According to the Home Inspector's Association of BC:

A home inspection is a comprehensive visual examination of the home’s overall structure, major systems and components. A trained and qualified home inspector will review your house as a system, looking at how one component of the house might affect the operability or lifespan of another. Components that are not performing properly should be identified, as well as items that are beyond their useful life or are unsafe. The purpose of the home inspection is to provide you, the buyer, with a better understanding of the property conditions, as observed at the time of the inspection.

A home inspection is an educational process which is designed to reduce your risk when buying a home.  However, it is NOT a guarantee or a warranty on a property.


-identifying components of the home that are not performing properly
-spotting items that might be beyond their useful life or are unsafe
-obtaining a better understanding of the property condition, at the time of the inspection
-having peace of mind with a clearer understanding of the condition of the home you are buying
-being able to better budget for needed or anticipated repairs or replacement of components in the home
-having an independent expert look thoroughly at a home to spot issues you may have overlooked or are not qualified enough to see for yourself



As a buyer's agent, I always suggest that would-be homebuyers include an inspection clause in their purchase contract offer, for their benefit.  There is great value in better understanding the overall condition of a home before proceeding with a purchase.  Buying a home is a very big financial committment and investment.  It's best to know what you are getting yourself into, with the help of a professional home inspector.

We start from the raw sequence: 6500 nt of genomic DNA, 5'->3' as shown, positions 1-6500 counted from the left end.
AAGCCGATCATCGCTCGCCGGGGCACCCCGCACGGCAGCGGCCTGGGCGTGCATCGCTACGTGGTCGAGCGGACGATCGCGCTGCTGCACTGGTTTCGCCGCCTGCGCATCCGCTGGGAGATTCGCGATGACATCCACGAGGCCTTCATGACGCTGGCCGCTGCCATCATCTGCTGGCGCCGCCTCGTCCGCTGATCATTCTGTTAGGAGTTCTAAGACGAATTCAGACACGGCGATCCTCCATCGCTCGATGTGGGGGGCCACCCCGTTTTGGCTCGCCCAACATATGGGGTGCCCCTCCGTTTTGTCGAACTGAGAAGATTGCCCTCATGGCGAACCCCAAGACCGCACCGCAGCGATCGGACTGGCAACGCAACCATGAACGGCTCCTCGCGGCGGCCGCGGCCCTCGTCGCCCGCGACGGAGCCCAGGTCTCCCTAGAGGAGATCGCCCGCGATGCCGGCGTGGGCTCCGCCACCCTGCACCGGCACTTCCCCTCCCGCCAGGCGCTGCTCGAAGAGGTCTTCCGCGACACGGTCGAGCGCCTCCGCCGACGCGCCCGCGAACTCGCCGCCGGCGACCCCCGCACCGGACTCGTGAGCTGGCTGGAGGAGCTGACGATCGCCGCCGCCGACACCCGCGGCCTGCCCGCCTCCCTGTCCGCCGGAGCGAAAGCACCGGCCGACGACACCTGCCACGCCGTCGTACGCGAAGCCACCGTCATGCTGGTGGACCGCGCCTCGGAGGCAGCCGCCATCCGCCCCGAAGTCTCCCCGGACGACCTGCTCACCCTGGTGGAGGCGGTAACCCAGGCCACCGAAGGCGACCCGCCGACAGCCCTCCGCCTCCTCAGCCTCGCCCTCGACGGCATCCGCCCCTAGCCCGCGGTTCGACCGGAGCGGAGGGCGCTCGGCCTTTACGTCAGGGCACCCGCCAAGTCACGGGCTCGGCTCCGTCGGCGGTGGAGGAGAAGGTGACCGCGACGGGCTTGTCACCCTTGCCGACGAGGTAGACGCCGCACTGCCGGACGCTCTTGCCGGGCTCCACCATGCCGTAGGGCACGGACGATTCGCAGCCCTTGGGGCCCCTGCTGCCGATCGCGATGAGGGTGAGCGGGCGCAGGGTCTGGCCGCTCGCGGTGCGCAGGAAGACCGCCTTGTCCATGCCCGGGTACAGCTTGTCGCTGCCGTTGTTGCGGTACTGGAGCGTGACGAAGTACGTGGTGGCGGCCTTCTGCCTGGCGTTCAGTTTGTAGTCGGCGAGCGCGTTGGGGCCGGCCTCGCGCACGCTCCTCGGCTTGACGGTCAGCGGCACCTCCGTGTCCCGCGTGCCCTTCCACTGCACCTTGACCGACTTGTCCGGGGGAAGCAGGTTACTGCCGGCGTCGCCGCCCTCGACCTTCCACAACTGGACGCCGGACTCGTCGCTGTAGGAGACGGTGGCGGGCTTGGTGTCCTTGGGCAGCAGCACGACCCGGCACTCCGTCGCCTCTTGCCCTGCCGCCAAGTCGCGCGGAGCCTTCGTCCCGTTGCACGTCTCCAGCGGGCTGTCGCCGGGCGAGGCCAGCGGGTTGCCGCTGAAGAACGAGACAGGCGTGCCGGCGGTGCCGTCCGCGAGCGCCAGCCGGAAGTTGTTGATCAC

An independent home inspector is an important part of the home buying process and team.  That person is taking a wide-eyed and non-emotional view of a property. Their judgement isn't being clouded by emotion.  Buyers, excited about a particular detached house, townhome or apartment, often overlook deficiencies.

CONTACT ME to discuss this important part of the home-buying process. Or any other aspect of buying a home.  I'm always looking out for the best interests of my clients.

The data relating to real estate on this website comes in part from the MLS® Reciprocity program of either the Real Estate Board of Greater Vancouver (REBGV), the Fraser Valley Real Estate Board (FVREB) or the Chilliwack and District Real Estate Board (CADREB). Real estate listings held by participating real estate firms are marked with the MLS® logo and detailed information about the listing includes the name of the listing agent. This representation is based in whole or part on data generated by either the REBGV, the FVREB or the CADREB which assumes no responsibility for its accuracy. The materials contained on this page may not be reproduced without the express written consent of either the REBGV, the FVREB or the CADREB.